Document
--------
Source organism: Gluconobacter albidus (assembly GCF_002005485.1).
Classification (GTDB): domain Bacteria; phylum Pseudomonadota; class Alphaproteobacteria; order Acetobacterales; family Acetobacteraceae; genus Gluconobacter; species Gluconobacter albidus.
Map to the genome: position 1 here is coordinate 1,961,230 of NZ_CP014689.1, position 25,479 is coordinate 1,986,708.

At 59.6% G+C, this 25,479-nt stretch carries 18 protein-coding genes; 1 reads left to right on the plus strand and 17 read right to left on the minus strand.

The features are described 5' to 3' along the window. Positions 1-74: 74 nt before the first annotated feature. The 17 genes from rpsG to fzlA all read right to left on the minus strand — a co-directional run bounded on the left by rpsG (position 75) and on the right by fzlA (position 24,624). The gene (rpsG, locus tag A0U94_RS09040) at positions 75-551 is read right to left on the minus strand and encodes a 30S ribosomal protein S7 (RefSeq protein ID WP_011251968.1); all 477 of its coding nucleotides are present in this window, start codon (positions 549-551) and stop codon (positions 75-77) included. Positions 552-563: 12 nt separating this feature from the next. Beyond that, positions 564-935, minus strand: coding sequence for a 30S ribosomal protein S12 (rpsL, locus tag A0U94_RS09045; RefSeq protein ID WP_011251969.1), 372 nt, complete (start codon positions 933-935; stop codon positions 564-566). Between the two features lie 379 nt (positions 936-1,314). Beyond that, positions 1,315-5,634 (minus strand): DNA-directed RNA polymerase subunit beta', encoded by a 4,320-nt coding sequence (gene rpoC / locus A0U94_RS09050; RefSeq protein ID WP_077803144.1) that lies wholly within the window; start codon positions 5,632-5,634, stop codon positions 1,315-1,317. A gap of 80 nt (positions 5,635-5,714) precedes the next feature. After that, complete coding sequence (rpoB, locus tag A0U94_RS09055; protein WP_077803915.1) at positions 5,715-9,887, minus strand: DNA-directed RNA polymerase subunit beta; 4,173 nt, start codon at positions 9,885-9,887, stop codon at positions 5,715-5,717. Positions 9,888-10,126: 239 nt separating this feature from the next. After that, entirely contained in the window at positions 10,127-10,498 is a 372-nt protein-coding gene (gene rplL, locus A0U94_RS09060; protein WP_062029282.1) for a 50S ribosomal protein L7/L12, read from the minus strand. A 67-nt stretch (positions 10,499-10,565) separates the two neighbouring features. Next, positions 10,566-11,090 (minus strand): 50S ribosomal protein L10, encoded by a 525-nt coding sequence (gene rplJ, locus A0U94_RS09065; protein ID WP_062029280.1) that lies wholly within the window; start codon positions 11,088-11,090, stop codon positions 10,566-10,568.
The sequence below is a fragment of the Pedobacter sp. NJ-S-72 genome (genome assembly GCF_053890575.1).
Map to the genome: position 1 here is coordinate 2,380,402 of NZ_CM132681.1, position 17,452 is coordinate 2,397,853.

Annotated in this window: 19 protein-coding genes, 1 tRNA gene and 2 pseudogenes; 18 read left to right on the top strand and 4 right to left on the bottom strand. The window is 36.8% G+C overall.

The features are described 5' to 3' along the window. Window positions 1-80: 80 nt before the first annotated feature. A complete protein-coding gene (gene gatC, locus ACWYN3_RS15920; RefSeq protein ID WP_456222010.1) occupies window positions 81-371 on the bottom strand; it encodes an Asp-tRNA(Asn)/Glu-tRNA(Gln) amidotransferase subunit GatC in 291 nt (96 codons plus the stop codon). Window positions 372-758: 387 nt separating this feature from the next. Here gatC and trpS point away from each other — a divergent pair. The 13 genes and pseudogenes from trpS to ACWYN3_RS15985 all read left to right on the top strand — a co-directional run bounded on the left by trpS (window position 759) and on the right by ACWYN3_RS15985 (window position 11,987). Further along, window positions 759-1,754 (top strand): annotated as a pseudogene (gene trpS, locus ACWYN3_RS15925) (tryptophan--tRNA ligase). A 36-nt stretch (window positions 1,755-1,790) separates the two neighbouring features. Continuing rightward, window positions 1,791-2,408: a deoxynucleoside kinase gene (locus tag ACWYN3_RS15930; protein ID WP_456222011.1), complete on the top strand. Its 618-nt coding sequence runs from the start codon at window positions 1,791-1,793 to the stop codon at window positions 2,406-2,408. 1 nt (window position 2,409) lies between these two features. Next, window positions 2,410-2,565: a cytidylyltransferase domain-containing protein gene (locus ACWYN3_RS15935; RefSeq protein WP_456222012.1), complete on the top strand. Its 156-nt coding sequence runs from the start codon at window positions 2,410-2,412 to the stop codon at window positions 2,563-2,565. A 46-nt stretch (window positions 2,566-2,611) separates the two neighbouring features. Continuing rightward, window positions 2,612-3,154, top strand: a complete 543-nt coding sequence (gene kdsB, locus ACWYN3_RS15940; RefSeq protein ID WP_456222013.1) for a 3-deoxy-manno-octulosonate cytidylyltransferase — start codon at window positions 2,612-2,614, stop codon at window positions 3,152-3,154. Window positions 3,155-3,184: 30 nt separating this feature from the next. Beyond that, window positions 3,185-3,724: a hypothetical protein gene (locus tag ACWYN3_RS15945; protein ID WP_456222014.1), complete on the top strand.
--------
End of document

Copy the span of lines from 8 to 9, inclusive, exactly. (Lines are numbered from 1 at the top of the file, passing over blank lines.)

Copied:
Annotated in this window: 19 protein-coding genes, 1 tRNA gene and 2 pseudogenes; 18 read left to right on the top strand and 4 right to left on the bottom strand. The window is 36.8% G+C overall.

The features are described 5' to 3' along the window. Window positions 1-80: 80 nt before the first annotated feature. A complete protein-coding gene (gene gatC, locus ACWYN3_RS15920; RefSeq protein ID WP_456222010.1) occupies window positions 81-371 on the bottom strand; it encodes an Asp-tRNA(Asn)/Glu-tRNA(Gln) amidotransferase subunit GatC in 291 nt (96 codons plus the stop codon). Window positions 372-758: 387 nt separating this feature from the next. Here gatC and trpS point away from each other — a divergent pair. The 13 genes and pseudogenes from trpS to ACWYN3_RS15985 all read left to right on the top strand — a co-directional run bounded on the left by trpS (window position 759) and on the right by ACWYN3_RS15985 (window position 11,987). Further along, window positions 759-1,754 (top strand): annotated as a pseudogene (gene trpS, locus ACWYN3_RS15925) (tryptophan--tRNA ligase). A 36-nt stretch (window positions 1,755-1,790) separates the two neighbouring features. Continuing rightward, window positions 1,791-2,408: a deoxynucleoside kinase gene (locus tag ACWYN3_RS15930; protein ID WP_456222011.1), complete on the top strand. Its 618-nt coding sequence runs from the start codon at window positions 1,791-1,793 to the stop codon at window positions 2,406-2,408. 1 nt (window position 2,409) lies between these two features. Next, window positions 2,410-2,565: a cytidylyltransferase domain-containing protein gene (locus ACWYN3_RS15935; RefSeq protein WP_456222012.1), complete on the top strand. Its 156-nt coding sequence runs from the start codon at window positions 2,410-2,412 to the stop codon at window positions 2,563-2,565. A 46-nt stretch (window positions 2,566-2,611) separates the two neighbouring features. Continuing rightward, window positions 2,612-3,154, top strand: a complete 543-nt coding sequence (gene kdsB, locus ACWYN3_RS15940; RefSeq protein ID WP_456222013.1) for a 3-deoxy-manno-octulosonate cytidylyltransferase — start codon at window positions 2,612-2,614, stop codon at window positions 3,152-3,154. Window positions 3,155-3,184: 30 nt separating this feature from the next. Beyond that, window positions 3,185-3,724: a hypothetical protein gene (locus tag ACWYN3_RS15945; protein ID WP_456222014.1), complete on the top strand.